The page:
3. Expanding National Interest Waiver (NIW) petitions
First, USCIS will issue guidance to clarify the standard for NIW petitions “with the aim of promoting its greater use for the benefit of the U.S. economy.” NIW is a self-petitioned green card application under the EB-2 category. In order to qualify for NIW, one must show, among other things, that one will serve the national interest of the U.S. to a substantially greater extent than the majority of one’s colleagues and that one has a degree of influence on one’s field that distinguishes one from one’s colleagues. If one has a company and is creating jobs in the U.S., one needs to show that the creation of jobs domestically for U.S. workers may serve the national interest to a substantially greater degree than the work of others in the same field. NIW is of a great interest to entrepreneurs because it does not need a sponsoring employer, and the lengthy and costly Labor Certification process is waived. However, the difficulty comes from the lack of clear guidance on the standard, i.e. how much greater is “substantially greater.” Therefore, clarification on the standard will definitely help petitioners preparing for a more successful petition. And supposedly the standard will not be too high to “promote its greater use for the benefit of the U.S. economy.”
For people born in mainland China or India, however, this new policy will not grant immediate relief, since there is still 5 to 10 years of long wait before they can get a green card, because NIW falls under EB-2 category. The 2nd proposed policy change, on the other hand, will be a great benefit for everyone, including people born in mainland China or India.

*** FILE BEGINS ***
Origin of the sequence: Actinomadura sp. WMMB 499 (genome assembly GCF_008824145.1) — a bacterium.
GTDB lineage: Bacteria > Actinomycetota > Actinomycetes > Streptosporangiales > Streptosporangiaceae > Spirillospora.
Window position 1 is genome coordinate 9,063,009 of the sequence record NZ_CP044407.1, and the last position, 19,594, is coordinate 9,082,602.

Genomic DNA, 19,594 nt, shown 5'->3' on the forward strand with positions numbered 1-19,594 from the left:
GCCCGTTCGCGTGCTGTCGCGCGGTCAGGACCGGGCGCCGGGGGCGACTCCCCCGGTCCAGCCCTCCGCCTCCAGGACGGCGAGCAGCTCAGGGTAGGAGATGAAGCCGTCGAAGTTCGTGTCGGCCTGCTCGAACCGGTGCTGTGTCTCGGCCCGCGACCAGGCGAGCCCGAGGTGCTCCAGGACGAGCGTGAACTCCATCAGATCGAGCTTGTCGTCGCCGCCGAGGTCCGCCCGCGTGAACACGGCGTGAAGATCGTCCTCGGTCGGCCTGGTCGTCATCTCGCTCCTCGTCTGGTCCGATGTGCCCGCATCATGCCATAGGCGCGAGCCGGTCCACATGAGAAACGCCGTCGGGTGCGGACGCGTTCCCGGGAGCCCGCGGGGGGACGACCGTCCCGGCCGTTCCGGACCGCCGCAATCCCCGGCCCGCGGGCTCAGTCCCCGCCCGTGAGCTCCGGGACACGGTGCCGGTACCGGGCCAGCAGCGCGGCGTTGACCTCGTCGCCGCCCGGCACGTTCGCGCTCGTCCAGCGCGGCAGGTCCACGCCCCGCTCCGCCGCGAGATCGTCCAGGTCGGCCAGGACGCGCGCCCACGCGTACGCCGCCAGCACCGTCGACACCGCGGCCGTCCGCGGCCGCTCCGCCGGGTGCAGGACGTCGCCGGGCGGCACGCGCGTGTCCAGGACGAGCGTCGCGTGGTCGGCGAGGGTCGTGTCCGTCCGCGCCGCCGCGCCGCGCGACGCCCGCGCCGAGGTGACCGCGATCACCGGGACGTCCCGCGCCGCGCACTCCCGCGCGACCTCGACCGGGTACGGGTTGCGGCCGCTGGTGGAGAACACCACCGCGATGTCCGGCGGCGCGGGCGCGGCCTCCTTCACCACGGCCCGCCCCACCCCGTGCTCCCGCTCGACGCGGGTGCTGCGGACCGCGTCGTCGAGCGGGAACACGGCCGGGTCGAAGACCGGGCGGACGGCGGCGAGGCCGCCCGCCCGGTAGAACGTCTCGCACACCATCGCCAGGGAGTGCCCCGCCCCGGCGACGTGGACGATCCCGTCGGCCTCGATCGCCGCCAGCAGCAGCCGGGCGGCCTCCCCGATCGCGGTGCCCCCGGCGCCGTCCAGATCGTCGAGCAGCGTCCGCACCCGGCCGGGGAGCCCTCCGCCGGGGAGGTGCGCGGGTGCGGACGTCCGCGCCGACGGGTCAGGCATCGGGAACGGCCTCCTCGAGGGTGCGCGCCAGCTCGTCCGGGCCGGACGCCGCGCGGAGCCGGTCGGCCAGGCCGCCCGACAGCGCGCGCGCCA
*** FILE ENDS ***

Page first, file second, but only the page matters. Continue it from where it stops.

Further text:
Second, USCIS will create a parole status to inventors, researchers, and founders of start-up enterprises who may not yet qualify for NIW, but who have been awarded substantial US investor financing or otherwise hold the promise of innovation and job creation through the development of new technologies or the pursuit of cutting-edge research. Although the details of this parole status has not been announced yet, the memorandum does say that there will be income and resource requirements. Moreover, since it is a parole status and not a green card, it can be expected to have a validity of a limited number of years with work authorization, and probably travel authorization.
Under this new policy, entrepreneurs who can’t quite yet show that they are “substantially greater” than their peers, but have secured fundings or have attracted investors will be able to stay in the U.S. and keep developing their business. And hopefully, their business will be successful enough to qualify the founders to a different type of visa or green card before their parole status expires.
The executive actions mentioned above are seen as the alternative to the StartUp Visa Act of 2013 which has not been signed into law. The details of these actions still remain unclear. However, it can be expected to create important relief for many entrepreneurs. In particular, it will be a big relief for entrepreneurs who are current or former international students of a STEM major. If you are in STEM major and will be OPT, or are already on OPT, you can expect a longer period of time for you to develop your business, so that by the time your OPT expires, you can apply for the pre-NIW parole status. This is not the only way to remain in the US with your company, but this will be the easiest way, until Congress passes a more comprehensive StartUp Visa Act.